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The Emmett Index.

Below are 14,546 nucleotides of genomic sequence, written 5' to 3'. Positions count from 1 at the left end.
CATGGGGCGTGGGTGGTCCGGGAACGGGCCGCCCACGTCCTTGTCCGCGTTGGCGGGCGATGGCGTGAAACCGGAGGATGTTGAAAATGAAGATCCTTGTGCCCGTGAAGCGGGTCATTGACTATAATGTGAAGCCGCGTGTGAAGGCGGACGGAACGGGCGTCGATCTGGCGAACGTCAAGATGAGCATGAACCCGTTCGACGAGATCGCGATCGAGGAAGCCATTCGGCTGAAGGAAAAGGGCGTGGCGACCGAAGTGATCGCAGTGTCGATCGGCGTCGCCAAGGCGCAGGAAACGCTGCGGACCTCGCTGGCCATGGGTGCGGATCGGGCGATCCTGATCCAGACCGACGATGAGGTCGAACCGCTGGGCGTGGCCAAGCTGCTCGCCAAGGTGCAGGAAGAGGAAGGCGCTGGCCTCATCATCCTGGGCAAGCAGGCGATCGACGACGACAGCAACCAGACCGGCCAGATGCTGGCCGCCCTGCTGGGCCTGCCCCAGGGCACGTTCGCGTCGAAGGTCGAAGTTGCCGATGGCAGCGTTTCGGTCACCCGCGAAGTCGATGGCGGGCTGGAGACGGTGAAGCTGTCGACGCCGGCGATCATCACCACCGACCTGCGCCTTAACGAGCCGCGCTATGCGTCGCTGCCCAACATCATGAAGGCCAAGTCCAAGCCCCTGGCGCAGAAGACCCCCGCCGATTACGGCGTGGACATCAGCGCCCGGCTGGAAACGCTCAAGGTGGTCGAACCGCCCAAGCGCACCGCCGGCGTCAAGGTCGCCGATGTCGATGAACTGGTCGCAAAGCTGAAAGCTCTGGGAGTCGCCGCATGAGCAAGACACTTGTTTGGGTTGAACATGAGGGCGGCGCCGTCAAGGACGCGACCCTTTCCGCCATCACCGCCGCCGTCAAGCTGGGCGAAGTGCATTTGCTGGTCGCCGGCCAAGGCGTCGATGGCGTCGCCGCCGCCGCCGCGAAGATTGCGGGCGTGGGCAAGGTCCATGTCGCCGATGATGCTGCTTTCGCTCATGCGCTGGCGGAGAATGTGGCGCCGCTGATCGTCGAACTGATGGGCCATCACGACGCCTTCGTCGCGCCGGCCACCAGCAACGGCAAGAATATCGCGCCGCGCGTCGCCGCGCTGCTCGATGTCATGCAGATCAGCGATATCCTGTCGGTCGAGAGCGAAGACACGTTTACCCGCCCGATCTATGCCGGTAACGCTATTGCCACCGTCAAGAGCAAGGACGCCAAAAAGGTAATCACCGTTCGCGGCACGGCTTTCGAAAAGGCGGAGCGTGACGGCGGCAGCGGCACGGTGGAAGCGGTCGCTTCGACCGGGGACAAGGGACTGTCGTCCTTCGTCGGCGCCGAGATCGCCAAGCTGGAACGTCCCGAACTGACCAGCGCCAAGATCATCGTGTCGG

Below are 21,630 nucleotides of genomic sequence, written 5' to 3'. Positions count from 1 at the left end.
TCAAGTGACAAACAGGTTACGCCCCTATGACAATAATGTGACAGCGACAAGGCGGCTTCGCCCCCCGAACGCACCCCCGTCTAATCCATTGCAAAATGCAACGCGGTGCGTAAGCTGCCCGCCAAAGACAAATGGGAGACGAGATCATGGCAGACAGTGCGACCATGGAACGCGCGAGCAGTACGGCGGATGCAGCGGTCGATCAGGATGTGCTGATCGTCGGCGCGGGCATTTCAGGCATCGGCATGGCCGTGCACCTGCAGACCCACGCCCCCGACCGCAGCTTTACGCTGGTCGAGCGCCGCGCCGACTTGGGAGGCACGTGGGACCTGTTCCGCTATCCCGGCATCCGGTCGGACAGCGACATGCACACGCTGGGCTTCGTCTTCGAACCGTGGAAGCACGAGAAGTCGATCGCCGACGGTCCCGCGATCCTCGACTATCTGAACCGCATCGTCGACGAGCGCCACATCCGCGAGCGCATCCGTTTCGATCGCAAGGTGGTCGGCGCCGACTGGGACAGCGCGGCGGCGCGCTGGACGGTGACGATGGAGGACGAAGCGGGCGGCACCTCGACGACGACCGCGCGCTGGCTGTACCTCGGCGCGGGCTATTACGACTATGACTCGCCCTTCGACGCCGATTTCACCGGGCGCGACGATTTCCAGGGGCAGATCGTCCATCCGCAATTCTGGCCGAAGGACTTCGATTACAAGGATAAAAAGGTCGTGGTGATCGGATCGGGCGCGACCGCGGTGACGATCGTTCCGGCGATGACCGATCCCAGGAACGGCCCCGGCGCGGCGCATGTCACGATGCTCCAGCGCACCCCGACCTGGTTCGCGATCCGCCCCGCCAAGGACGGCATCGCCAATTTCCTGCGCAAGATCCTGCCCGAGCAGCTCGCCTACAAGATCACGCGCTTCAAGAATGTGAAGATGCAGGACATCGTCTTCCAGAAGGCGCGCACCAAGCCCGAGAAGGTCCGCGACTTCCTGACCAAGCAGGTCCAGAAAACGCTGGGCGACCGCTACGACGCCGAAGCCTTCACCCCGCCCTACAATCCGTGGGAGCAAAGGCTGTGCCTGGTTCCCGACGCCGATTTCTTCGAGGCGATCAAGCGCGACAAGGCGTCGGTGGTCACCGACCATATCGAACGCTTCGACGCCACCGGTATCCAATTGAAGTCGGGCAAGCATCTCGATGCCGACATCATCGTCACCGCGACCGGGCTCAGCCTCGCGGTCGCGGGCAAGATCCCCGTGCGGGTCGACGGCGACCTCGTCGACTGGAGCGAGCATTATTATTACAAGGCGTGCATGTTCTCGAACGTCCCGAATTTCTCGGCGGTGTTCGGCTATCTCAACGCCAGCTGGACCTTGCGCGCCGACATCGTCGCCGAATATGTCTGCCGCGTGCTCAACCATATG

Official Paper Official Paper of of $ Gem County Gem County PUBLISHED IN THE GARDEN VALLEY OF IDAHO TWENTY-EIGHTH YEAR. EMMETT, GEM COUNTY. IDAHO, THURSDAY, JUNE 30, 1921. NO. 39. TWO JOIN IN PROTEST OF ASSESSMENT P. M. Spratt and S. J. Rees Ob ject to Having Their Lands Included. A protest against levying any as sessment, aportionment of benefits, or distribution of the cost of construc tion of the Black Canyon dam project upon or against the lands of P. M. Spratt or S. J. Rees was filed Satur day with the board of directors of the Emmett Irrigation District, grounds set forth as reasons for the exclusion of these lands from assess ment of benefits are, first, that as sessments or apportionments will be made upon their lands before any work has been performed upon the dam; and second, that the present ca nal is carrying and can carry a suffi cient volume of water not only to their lands, but to all the lands on the Emmett bench. The protestants also allege that all the benefits of the project will be to lands lying under the South S.de canal and Black Canyon unit of the Bc.se-Payette project, and that as the piotestants' land.-, are on the north side they wil not receive any benefits and should not be mad! to bear dhy of the cost. Those familiar with the government contiact and the conditions of the present irrigation system toke issue w \h Mr. Kmatt and Mr. Rees or. all points advanced, tween the government and tha Em nett irrigation District specifically states that r.o assessments whatever "December of the year following the year in which the dam, pumping plant and conduit have been constructed or $1,200,000 has been expended thereon" As to the present canal being capa ble of furnishing an adequate supply of water for c\en the north side land, «very engine« who has made an in vestigation positively declares that before the canal oan supply the bench -with sufficient water, as much money will need to be expended in recon structing the car.al as is entailed in the construction of the proposed dam, and then the work will not be of a permanent nature. These facts have been threshed out on several occasions and it is evident by the practically unanimous decision given when the election was held upon the approval of the contract that more than 99 per cent of the settlers agree with that view-. The board of directors will pass up on the protest. If the decision is not satisfactory to the protestants an ap peal may be taken to the district court When a law suit starts there is no The i The contract be telling where it will end until it is finally decided for good by the highest tribunal. Therein lies the danger to the project by the delay that may be occasioned. DISTRICT COURT NEWS Three cases were tried before the district court which has been in ses sion this week. Court opened Monday morning and adjourned today. The first session took up the case of the State of Idaho versus Ralph Hayes and John Parr. The defendants were charged with admitting a minor into their pool room. The decision render ed was not guilty, as evidence was produced which showed that the hoy toad signed a statement to the effect that he was over 20 years of age. The case of Henry Obermeyer ver st». T. R. Kendall over possession of premises was tried Wednesday. This was appealed from the probate court. Kendall alleged that Obermeyer had hired him to take care of a tract of land for a year, and before the vear had tried to discharge Kim. h / was up Obermeyer contended that he had hir ed him for an indefinite length of time, and that when he wanted to dis charge Kendall he had refused to go without a payment of wages for the remainder of the year. The court a warded the defendant $305. This morning the case of the State of Idaho versus Harry T. Pratt was brought up. Pratt was charged with having intoxicating liquor in his pos session. On June 14 he pleaded not guilty and this morning the court al lowed him to withdraw his plea and enter a plea of guilty. He was sen tenced to 100 days in the county jail and fined $100. J - a * Mother Dies Mrs. Sallie E. Tucker, mother of W. C. Tucker, the South Slope or chardist, died Tuesday night of pneu monia at the home of her son in Nampa. Mrs. Tucker was bom at New Fraklin, Mo., November 24, 1850. She came to Idaho eight from Rock Ford, Colo., and had often visited her son Will on the Slope. Six children survive to mourn the passing of a loving mother and a good woman. Thev are Geo. D. Tucker of Los Cruses. N. Mex„ C. G. Tucker and Mrs. Pearl Matthews of Nampa, Walter C. of Rocky Ford, Colo .Mrs. Lillie Bennett of Long Beach, Calif., and William C. of Emmett. The fu neral will be held at Nampa Friday and burial will be in the Nampa cem etery. years ago a a Rebekahs Visit I. O. O. F. Home About twenty-five Rebekahs drove to Caldwell Sunday to visit the Odd Fellows home, which was opened in May, and inspected this spUrmiu inati-i tution which has been built and will 1 be maintained by the Odd Fellows of Idaho as a home for aged and unfor tunate members of the order, building has accommodations for and at present there are seven in The I 31,| mates. Among these is Sheridan An derson of Emmett. He is mighty well pleased with his new surroundings and the care being given him, accoid ing to reports brought back, and says it is the first real home he has ever had. Over 53 quarts of fruit were taken by the visitors to put in the Home cellar, as well as a picnic lunch which was enjoyed on the lawn. Speeder» Arrested. Wholesale arrests of speeders were made Saturday evening by Marshals McAuley and Kirk Landers, as a re sult of complaints of reckless driving on Main street and the narrow escapes of children from the speed fiends. The culprits were taken in while going to or returning from the dance at Dew ey's grove. Théy were Howard Eaton, R. E. Ray, F. H. Miles, J. W. Hunter, Luke Rinker, and James Barry. The first five were fined flO each by Judge Stoke3bery. The case of Mr. Barry is still Dending as he alleges that he was driving a doctor to an urgent call. Spray Notice I wish to call the attention of fruit growers to the next, or third codling moth spray which falls due from the 5th to the 15th of July inclusive. The former date applies to the Slope or chards while the 10th would apply to all orchards on the bench or north of the river, while valley orchards should be sprayed between these two extreme dates. If possible all spray ing should be completed by July 15. At this time it would be well for cher- , ry growers to spray their trees with j arJanate of lead, the same strength ! as used for the codling moth, as I find I much evidence of slugs beginning to ; work. But this spray should not be j applied where cherries are ripening; as there is danger of poisoning the ! fruit. But all others should be spray-1 ed in order to increase the vitality of ; the fruit huds and spurs for next i year's crop, as anything which injures j the foliage this year has a tendency j to weaken and devitalize the tree, making it less resistant to frost and pests of all kinds. FRED BAISCH, Deputy Hoticultural Inspector. I LUMBER TRADE QUIET Sixty-five Per Cent of the Mills Closed in North west. "The lumber industry is very quiet all over the Northwest, about 65 per cent of the mills being closed down with no favorable prospects of start ing up again until August," is the report that C. V. Wolfe brings back ! after a week's trip in Oregon inspect- j ing industrial conditions in the mills. Mr. Wolfe further stated that another cut in wages will take effect about the first of July, but that the men will not complain of this if other prices come down as well. "Conditions are better in the Four L mills than m the non-Four L mills," says Mr. Wolfe. "They are paying higher wages and are still holding to the eight-hour day, whereas the non affiliated mills are working m 10-hour day at less per hour than the Four L operators are paying, large numbers of men out of employ ment all over the coast country. It is estimated that 16,000 men are out of employment in Portland. A great many of these are employes of mills that are closed on account of the ma rine strike. The yards and tracks are full of lumber, but there are no signs of the mills starting up." There are COURT HOUSE NEWS The board of county commissioners is meeting this week as a board of equalization. The session will probab ly run into next week. The board has been making a great many changes in the assessments for the current year. One marriage license was issued this week to Orville Jerome Jones of this city and Miss Carrie Belle Hous ton of Turtle Lake, IK is. S. O. Zachman, county treasurer, has just finished collecting the second installment of the taxes. He reports that he has collected 93 per cent of this installment, which is a mighty good record. Fishing Resort Closed. The picturesque old fisherman who has been so peacefully sitting on the ditch bank and fishing in the lake by Charlie Gamage's residence on Johns avenue, will have to draw' in his line and quit, for the ditch is being repair ed on that street this week by replac ing the old pipe across the street by larger one. Mr. Gamage had quite summer resort there with a sign "Boats to Let" on one post, and "No Fishin' Aloud" on another. A dummy fisherman completed the scene. - Married—Probably. Mr. Joe ferown and Miss Doll Bru baker ieft for Boise this morning. To few of their friends they announced they were going to be married. They are expected back from Boise within few days. Miss Brubaker is the daughter of Mr. and Mrs. Lee Bru baker of this city, and Mr. Brown holds a position as bookkeeper at the Boise Payette mill. Cherries Wanted. We will pav 4 cents per pound for Early Richmond. Montmorency and Late Duke cherries. Phone 202 for dates of delivery. Gem Fruit Union. , We will paTTcent* 11 ^' pound for Richmond. Montmorency and dates of deHve^ Gem'F^t^Unilm ' Early Late OPPORTUNITY FOR SERVICE j The protest of Perry Spratt and S. J. Rees against the assessment of their lands in the Emmett Irrigation District for the building of the Black Canyon dam came as a thunder clap out of a clear sky. That their action has set the dis trict and the entire community wild with indignation and has brought upon them the ill will of the entire community is not to be wondered at in the face of the practically unan imous adoption of the contract with the government, only two votes out of the 411 votes cast in the election being reg istered against it. Those two votes, it should be remember ed, were not cast by either Mr. Rees or Mr. Spratt. Of course, those gentlemen have a right under the law to protest, but when such action is inimical to the best interest of every settler in the district because it means delay in commencing construction on a project that will permanently relieve a critically dangerous condition of the district's irrigafion system, and may result in placing in jeopardy the very project itself, they are to say the least imperilling the future of every settler in the district. The motive actuating these two protestants seem to be so manifestly selfish and so utterly devoid of any consider ation for the welfare of their neighbors as to be discredit able and beyond belief. Their main contention is that they be relieved from paying their proportion of the cost of the dam, but they would strongly object to being deprived of water with which to irrigate their lands. The settlers in the district have undergone enough privations and trouble and anxiety in the past without more being made, agreement of the government to build the dam opened a rift in the clouds and gave promise of dispelling the mists of dispair that have hung over the district almost since its organization. The effect of the action of Mr. Spratt and Mr. Rees has an opposite tendency. It is a startling condition when two individuals out of 411 can menace the welfare of a wonderfully rich farming district and posibly block the work destined to not only relieve a critical condition in the Emmett Irrigation Dis trict, but also to make it possible to reclaim thousands of acres of land in the Black Canyon District and thereby add to the resources and taxable property of the state at large. Instead of attempting to set at naught the practically unanimous desire of their neighbors for the earliest possi ble completion of this vitally important and necessary pro ject, what an opportunity is presented to these two men to forget any selfish interest they may have and perform a real service to a harassed and anxious community! There are some things in life more worth while than the satisfac tion of selfish desires, and one of them is the respect of neighbors and friends. There is yet time for them to do this. I ' I : The I ! j I Vt e hope they will decide to forget their personal in terests in a desire to serve the community and their neigh bors. CHERRY PACKING IN FULL SWING A Carload of Bings and Royal Anns Going to Market Daily. Manager R. B. Shaw, of the Emmett Fruit Association opened the cherry packing season in their packing house Monday morning with a crew of 35 packers and are packing and shipping out a carload oi cherries a day. Aj car was shipped out Tuesday, another: \\ ednesday and probably two cars will go out today. All are consigned to. Chicago and New xork markets. today will finish the packing of; the Koval Anns and Bings, and the packing- house will shut down until af ter the Fourth, when packing of Lamberts .will be taken up. The crop of that variety is estimated at five to six carloads. 1 he packing is being done in the huge basement under the packing house, a nice cool place these hot days. The box conveyers have been arranged in such a convenient fashion that two men can keep the 35 pack era supplied with boxes and cherries and take care of the packed crates. shooting them out to the cars by con veyors. veyors. BORN To Mr. and Mrs. Biggers of Brown lee a boy on the 24th of June. To Mr. and Mrs. Henry Kreizen beck on the 29th, a girl. To Mr. and Mrs. Scotty Henderson on the 26th, a boy, weighing 9S pounds. ' To Mr. and Mrs. Ralph Nolan of Smith's Ferry on the 23rd. a boy. M iss Merrill in Accident. Miss Dora Merri V, who stepped | off at Ann Arbor, Mich., to visit Dr. and Mrs. A. G. Prettyman. was pain ful injured by a fall while in that city. ■ necessitating her confinement to her! bed for several days. Fire in Forest. The forestry office reports that two small fires were started in the Pay ette forest by lightning during the storm Friday evening. The Mill defeated the High School sfto 7 ^Thê ' batting"u"*', character on ThJ em- ! StherefMn a l home°run h apiece! '***' j SWEET OVERWHELMS EMMETT Only Kindheartedness of Bill j Talley's Cubs Kept Score Below Century Mark. ! Bill Talley's husky bunch of ball players came down from Sweet on | Sunday seeking- new worlds to con j quer anc * f OU nd. Only the fear of J being arrested for cruelty to animals prevented the score running over the century mark and breaking the world's record. As it was the score was 28 to 2. How the locals man [aged to get the 2 is as ravsterious a mystery as is that old one'"How Old j j s Ann?" ! The Emmett players consisted of has-beens, would-be's and future-to fee's. j n t h e matter of ability there was no choice. None of them could h ave caU srht a ball with a bushel bas ke t, or hit a ball with the broad side 0 f a 12-inch plank, or have run fast enough to have overtaken a tumb'e bup . In marked con trast, was the Woodmen team of Sweet a cieau cu t bunch of young fellows, full of pep, persistence and push—piaving ____ ' " " g- \ " -v I I I „ . t ouldn t Catch Em With a Basket 4' -Jn O*. I -j minute am ' *** ' SiSbÄ äTSLÄ' ew."* Words fail to give our readers even a faint description of this weird game. ! Smith started as pitcher for Emmett with Leu Burton as ree ivt.r. After a few innings Gus Hall's son relieved I Smith and Smith relieved Burton as catcher for one inning, When Gus j himself stepped into the brea<_n to stay the onslaughter with fairly good success. Young Goodwin tw,rled for the Sweet team and was very effec tive. He is.- good coi.fol, plcn.v of speed, i> . o-zling assortment of slants and fields his position in fine style. He Hal gilt edge support. In spite of the one-sidedness of the j come.-i., the good-sized crovl in at tendance got the worth of their mon ey, for the misplays had so mach of comedy mixed in that the grandstand rocked with laughter. The straw that broke the camel's back was laid tr* when one of the Sweet players stole home. Then the crowd thought it was time to go home, and they did, will ing to draw the mantle of charity over A goodly number of rooters accom panied the Sweet team. But they who came to root remained to cry out of sheer pity. ... the Nampaites are tied for the last P* a ^ e Emmett, this game will prooably decide the cellar champion S " , P _ _ TWILIGHT GAME A TIE ■ Mechanics and Has Beens Battle j n u I .l ged Harold Brown, playing with the Mechanics whanged out a clean home run, and E:mer Hoiverson followed suit for the Has Beens. There were singles and two-baggers galore Gard ner and Frank Hunt were the battery for the Mechanics and Old Sam Me-' Millan and Smith toiled for the Has beens. The score at the beginning of the seventh and last inning was 10 to 15. In the seventh. Old Mac mowed the Mechanics down in three the affair. I Ontario Wins from Red Sox Ontario's ball team won Sunday's ' game, 8 to 1, from the Emmett club in the Big Four league. The three Emmett errors made were costly, while Ontario played air tight ball. Newbill in the box for Ontario pitch ed a good brand of ball. Emmett's I lone run came in the eighth inning, while Ontario counted two in the first, : two in the second, two in the fourth and two in the eighth. Each team scored six hits. Nampa 8 to 7. Caldwell defeated Nampa Here Sunday S'am pa will be here Sunday. As Without a Decision. Monday's night game between the Mechanics and Has Beens furnished the fans all kinds of thrills and fun. I Every player had on his batting ! clothes and the horsehide was batted j from Dam to Beersheba and then I some, and the fielders were run rag the Mechanics down in one, two, three order, and the Has-beens, in a great batting rally, sent five men over the home plate. Darkness compelled hos tilities to cease. Last Thursday night the bench gave the Mechanics an awful drubbing, the score being 16 to 3. The Bench and the Slope come to gether tonight. Next week's games are as follows (no game Monday): Tuesday—Slope vs. Mechanics. Wednesday—Mill vs. Has Beens. Thursday—Bench vs. High School. Kicked by Mule. of being- kicked in the As a res abdomen by a mu.,- yesterday after noon * Jefctie B- Hill is I yin* in the Hewittson hospital suffering from S€vere internal injuries. The acci occurred at a bridge over Bissei creek, on the bench. Mr. Hill was un Pitching the team, which he had been to draw a mowing machine, w ^en one of the mules kicked him in the stomach. Dr. Stewart of Boise "d Dr - Cummings of this city per formed an operation upon the young man t his morning, fearing that his in testiaea had Keen ruptured. Thev f3nnd instead that his kidneys had Keen ruptured and torn away from their fastenings. He is reported to be recovering nicely from the opera H° n an d it is believed no permanent injury will result, Address from Governor The feature of Idaho night at the Methodist church Sunday was the ad dress of Governor D. W. Davis. His subject was "The Reclamation of American Homes" and he fearlessly pointed out the dangers confronting voung and old in »veryday life Mrs. WVn. Parrish read a letter from a son of Mrs. A. C. House!, expressing his appreciation of the Christian in fluences of the church and the Ep worth League. Mrs. Housel, who present, together with Mrs. Sarah Martin and Mrs. J. L. Reed, eharty members of the church. A 10-piece orchestra from the Caldwell church, accompanied by their pastor, furnished excellent music. ■' a - were Stolen Car Recovered. Sheriff Noland w*ent to Ola vester day to .recover an automobile that had been stolen from D. L. Young, an at torney of Poise. The car had been taken to a garage for repairs. The manager of the garage changed the body of thg car and traded it to Wil liam Rose of Ola for.another car— while und#r the influence of shine, he daims. Mr. Rose was innocent purchaser and in nowise im (plicated in the theft. moon an ,, r r - , George Porter, a young man. ES?* ***** was cnanje possession, a minor he was fined $25 by Judge Haag ihis morning. of Great Educaffonal and Enter tainment Program Arranged u* 81 Chautauqua that ever came to Emmett will open Friday nig-ht. At tending it will be very much like go ^ a university in the big city, hearing the lectures, and at the same time enjoying the pleasures of the c 'ty. CHAUTAUQUA OPENS ON FRIDAY —Fourth of July Exercises Ticket sellers will please take **. ce that they should go over every Kit °f their territory today and to morrow. The last two days are usual ly the best for selling tiakets because many peoftle prefer to buy at the very last. Remember that whoever is per suaded to buy tickets will thank you for it before the week is over. Stefanson will be heard by every one who purchased a ticket. He is coming to Emmett and will give his lecture here. A certain local man gave $5 to hear Dr. Cook, the fake dis coverer of the norh pole. Mr. Stef anson is the greatest Arctic explorer of all time and his name will live long in history, yet those who buy a ticket hear him for only approximately 20 cents while others will pay from $1 to $2 for the single lecture. All children having tickets will be entitled to the junior work free of charge. A trained worker among children will have charge of this work she will have stories and games for t he younger children. The junior per iod will be between 9 and 12 every day but Sunday. The afternoon program will be giv en at 2.15 and the night program at 8 o'clock sharp. Everyone come on time. A committee composed of V. T. Craig. Dr. A. G. Byrd, Ed Skinner and Sam A. Motz have arranged a special Fourth of July program to follow the regular afternoon program of tha: day. It will include patriotic numbers by the Jugo-Slav orchestra and a speech bv. the famous young Anzac Tom Skeyhill. Everyone is asked to buy tickets of the members of the local committee or at »one of the stores handling tic ket5 . lf ^ught of the Ellison-White peopIe tjckets wlli ^ M rent3 more -pfe,. t en t will be pitched on the gj^d» 0 f the Wardwell school, 6 F . j DREXLER, Director, r„;.- u v . , JA* a **** atten<J the M w 1° ^ ^ ® no - Woodmen Picnic . .}, ® and *Y: ^"-Y ID, \\ ^ ^ V^ends 'to come^rifh wdf ffled baskets. Coffee, cream and sugar will be furnished by the Boise camp. Fine job printing a specialty. Weekly ProgTam At I0EAL THEATRE FRIDAY, JULY 1 "The Forbidden Woman Featuring Clara Kimball Young Sunshine Comedy SATURDAY. JULY 2 "Dangerous Business'* Featuring Constance Talmadge 2- Reel Comedy S UND A Y-MOND A Y JULY 3-4 "Kazan" A B;g Alaska Larry Semen Comedy TUESDAY, JULY 5 "Education of Elizabeth" Featuring Billy Burke 5th Episode "The Diamond Queen" WEDNESDAY, JULY 6 "Desperate Trails" Featuring Harry Carew Pathe News Rolin Comedy THURSDAY. JULY 7 "What Women Love" A First National Attrm :on 2- Reel Comedy